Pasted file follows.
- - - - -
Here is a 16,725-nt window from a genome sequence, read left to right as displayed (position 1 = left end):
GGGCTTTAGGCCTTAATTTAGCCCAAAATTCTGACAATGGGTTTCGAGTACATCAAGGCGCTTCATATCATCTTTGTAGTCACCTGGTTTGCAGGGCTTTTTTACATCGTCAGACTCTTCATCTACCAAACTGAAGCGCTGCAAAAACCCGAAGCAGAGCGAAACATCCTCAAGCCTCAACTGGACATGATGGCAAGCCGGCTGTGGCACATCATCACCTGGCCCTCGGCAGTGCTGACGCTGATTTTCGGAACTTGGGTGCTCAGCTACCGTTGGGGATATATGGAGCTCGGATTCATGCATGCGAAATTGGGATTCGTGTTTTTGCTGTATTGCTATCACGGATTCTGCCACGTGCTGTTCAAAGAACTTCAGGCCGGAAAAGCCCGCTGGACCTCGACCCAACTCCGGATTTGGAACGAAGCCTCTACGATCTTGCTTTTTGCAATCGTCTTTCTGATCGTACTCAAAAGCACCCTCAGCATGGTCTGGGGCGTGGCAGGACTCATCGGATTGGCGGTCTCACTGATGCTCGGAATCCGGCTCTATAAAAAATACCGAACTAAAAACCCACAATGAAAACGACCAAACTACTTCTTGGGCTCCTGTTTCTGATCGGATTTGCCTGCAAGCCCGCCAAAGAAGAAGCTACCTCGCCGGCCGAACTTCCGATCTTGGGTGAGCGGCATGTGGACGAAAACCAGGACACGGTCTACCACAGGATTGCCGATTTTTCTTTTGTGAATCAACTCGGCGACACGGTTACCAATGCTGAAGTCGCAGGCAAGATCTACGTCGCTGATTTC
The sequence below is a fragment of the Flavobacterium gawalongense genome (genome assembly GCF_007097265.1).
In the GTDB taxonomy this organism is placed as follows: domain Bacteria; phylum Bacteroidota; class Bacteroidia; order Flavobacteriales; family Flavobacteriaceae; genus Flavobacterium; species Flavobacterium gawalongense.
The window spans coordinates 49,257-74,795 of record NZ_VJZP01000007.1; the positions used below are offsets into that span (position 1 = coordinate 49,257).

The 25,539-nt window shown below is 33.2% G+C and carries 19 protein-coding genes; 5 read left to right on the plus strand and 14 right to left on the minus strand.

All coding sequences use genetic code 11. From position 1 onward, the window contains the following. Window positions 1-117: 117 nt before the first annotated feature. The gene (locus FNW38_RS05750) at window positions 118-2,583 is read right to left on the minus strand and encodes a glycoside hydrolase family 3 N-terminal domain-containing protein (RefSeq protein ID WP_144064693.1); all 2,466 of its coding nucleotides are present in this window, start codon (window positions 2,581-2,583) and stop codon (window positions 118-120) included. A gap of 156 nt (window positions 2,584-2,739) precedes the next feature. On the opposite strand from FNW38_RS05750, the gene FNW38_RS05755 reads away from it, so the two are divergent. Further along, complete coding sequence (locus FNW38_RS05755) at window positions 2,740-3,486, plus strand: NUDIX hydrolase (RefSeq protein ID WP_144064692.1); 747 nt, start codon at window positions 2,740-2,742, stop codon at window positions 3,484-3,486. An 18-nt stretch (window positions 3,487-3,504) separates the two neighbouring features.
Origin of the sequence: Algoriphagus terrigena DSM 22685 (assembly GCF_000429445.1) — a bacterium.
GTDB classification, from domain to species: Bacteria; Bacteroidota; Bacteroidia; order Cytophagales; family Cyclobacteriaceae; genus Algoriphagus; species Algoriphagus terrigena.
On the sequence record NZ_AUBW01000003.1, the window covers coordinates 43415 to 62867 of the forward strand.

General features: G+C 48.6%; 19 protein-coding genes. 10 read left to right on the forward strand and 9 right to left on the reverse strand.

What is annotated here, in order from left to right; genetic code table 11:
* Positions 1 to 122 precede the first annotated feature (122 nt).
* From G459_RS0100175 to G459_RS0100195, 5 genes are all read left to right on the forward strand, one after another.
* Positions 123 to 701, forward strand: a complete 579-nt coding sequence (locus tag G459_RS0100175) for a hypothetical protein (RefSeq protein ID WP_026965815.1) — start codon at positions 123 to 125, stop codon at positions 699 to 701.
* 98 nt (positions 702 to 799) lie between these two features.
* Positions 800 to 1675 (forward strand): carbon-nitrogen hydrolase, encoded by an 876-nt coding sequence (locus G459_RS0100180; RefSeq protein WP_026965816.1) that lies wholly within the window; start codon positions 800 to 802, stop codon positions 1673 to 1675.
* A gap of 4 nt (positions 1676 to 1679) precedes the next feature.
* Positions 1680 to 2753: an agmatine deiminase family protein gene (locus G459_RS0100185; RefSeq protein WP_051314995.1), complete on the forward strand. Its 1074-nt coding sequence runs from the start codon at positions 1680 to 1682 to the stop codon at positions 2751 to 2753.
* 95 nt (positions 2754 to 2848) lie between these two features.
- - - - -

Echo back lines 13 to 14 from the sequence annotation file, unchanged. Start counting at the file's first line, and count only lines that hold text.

* Positions 1 to 122 precede the first annotated feature (122 nt).
* From G459_RS0100175 to G459_RS0100195, 5 genes are all read left to right on the forward strand, one after another.